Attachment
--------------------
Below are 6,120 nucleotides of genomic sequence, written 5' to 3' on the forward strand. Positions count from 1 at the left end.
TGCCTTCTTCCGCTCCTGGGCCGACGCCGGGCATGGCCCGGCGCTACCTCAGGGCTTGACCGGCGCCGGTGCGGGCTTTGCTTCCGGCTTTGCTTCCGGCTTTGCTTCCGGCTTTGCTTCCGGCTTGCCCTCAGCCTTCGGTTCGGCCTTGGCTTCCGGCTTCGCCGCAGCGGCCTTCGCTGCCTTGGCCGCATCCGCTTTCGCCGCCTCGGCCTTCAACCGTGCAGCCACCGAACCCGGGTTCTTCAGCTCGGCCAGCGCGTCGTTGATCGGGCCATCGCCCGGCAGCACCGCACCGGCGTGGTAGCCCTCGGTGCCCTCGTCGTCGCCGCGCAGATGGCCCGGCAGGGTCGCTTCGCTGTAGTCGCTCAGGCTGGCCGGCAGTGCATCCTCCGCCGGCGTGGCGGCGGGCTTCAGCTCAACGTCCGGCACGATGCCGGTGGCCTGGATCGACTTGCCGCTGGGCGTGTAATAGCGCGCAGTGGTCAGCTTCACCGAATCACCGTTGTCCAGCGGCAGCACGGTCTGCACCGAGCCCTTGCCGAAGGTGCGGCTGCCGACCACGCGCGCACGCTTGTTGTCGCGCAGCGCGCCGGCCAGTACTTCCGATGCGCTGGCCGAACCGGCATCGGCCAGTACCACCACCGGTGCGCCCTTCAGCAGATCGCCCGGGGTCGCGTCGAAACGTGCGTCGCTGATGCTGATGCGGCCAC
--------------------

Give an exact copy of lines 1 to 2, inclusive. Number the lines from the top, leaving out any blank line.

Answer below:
Below are 6,120 nucleotides of genomic sequence, written 5' to 3' on the forward strand. Positions count from 1 at the left end.
TGCCTTCTTCCGCTCCTGGGCCGACGCCGGGCATGGCCCGGCGCTACCTCAGGGCTTGACCGGCGCCGGTGCGGGCTTTGCTTCCGGCTTTGCTTCCGGCTTTGCTTCCGGCTTTGCTTCCGGCTTGCCCTCAGCCTTCGGTTCGGCCTTGGCTTCCGGCTTCGCCGCAGCGGCCTTCGCTGCCTTGGCCGCATCCGCTTTCGCCGCCTCGGCCTTCAACCGTGCAGCCACCGAACCCGGGTTCTTCAGCTCGGCCAGCGCGTCGTTGATCGGGCCATCGCCCGGCAGCACCGCACCGGCGTGGTAGCCCTCGGTGCCCTCGTCGTCGCCGCGCAGATGGCCCGGCAGGGTCGCTTCGCTGTAGTCGCTCAGGCTGGCCGGCAGTGCATCCTCCGCCGGCGTGGCGGCGGGCTTCAGCTCAACGTCCGGCACGATGCCGGTGGCCTGGATCGACTTGCCGCTGGGCGTGTAATAGCGCGCAGTGGTCAGCTTCACCGAATCACCGTTGTCCAGCGGCAGCACGGTCTGCACCGAGCCCTTGCCGAAGGTGCGGCTGCCGACCACGCGCGCACGCTTGTTGTCGCGCAGCGCGCCGGCCAGTACTTCCGATGCGCTGGCCGAACCGGCATCGGCCAGTACCACCACCGGTGCGCCCTTCAGCAGATCGCCCGGGGTCGCGTCGAAACGTGCGTCGCTGATGCTGATGCGGCCAC